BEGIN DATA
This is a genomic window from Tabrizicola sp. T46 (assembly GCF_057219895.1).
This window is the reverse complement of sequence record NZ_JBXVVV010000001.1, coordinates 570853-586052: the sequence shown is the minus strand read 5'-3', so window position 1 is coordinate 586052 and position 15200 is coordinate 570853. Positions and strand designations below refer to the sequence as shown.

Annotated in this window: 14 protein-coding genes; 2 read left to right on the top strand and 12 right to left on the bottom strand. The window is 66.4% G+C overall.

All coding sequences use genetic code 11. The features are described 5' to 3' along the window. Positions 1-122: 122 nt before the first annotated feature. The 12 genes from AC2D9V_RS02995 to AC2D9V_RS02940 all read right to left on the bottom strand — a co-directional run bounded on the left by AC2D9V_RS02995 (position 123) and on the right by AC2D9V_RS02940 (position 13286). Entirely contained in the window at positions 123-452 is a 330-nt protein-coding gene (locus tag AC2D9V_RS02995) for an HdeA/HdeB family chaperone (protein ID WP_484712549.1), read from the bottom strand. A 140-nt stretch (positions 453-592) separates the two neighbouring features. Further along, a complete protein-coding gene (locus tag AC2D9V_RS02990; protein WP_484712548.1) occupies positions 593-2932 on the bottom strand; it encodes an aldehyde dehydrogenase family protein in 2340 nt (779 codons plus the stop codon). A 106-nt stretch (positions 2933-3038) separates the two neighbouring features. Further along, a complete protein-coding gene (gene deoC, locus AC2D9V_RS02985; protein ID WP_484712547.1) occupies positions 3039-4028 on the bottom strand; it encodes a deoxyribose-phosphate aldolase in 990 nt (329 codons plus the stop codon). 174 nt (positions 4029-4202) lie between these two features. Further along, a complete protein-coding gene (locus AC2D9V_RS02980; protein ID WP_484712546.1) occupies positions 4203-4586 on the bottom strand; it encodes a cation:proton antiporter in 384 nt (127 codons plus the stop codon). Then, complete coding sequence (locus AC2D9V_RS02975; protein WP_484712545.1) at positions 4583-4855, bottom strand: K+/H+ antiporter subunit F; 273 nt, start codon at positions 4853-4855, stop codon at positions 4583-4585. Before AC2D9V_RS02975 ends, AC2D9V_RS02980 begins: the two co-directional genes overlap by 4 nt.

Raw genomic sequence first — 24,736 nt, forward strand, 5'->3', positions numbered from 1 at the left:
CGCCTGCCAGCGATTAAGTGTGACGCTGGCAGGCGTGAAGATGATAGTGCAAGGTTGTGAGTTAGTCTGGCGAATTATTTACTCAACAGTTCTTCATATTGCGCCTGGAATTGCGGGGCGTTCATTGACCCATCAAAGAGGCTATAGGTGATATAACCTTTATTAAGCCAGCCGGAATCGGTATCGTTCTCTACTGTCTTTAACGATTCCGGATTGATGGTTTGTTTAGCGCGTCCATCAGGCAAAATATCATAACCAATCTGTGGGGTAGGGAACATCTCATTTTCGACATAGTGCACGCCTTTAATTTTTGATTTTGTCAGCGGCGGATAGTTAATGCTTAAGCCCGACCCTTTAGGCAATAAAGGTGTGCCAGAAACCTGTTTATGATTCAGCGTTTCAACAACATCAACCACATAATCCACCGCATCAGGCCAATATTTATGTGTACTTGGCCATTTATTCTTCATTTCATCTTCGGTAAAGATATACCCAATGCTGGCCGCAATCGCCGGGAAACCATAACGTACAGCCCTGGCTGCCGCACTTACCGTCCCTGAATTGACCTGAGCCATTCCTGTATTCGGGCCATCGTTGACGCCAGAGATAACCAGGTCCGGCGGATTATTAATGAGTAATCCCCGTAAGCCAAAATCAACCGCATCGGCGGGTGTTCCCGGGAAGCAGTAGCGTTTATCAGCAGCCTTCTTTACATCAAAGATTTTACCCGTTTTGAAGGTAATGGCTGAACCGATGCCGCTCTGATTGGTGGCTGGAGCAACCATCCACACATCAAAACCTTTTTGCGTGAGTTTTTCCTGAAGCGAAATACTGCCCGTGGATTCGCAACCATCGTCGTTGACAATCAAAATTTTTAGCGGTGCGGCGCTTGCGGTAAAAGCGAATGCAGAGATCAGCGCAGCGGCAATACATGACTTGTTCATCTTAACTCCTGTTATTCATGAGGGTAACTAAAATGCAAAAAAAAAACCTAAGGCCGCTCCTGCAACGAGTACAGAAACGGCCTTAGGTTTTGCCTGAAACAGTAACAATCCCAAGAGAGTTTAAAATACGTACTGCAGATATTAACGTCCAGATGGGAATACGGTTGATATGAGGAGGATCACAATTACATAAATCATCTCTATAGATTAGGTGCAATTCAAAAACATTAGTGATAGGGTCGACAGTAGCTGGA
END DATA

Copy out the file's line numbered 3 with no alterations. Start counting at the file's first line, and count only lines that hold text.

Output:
Annotated in this window: 14 protein-coding genes; 2 read left to right on the top strand and 12 right to left on the bottom strand. The window is 66.4% G+C overall.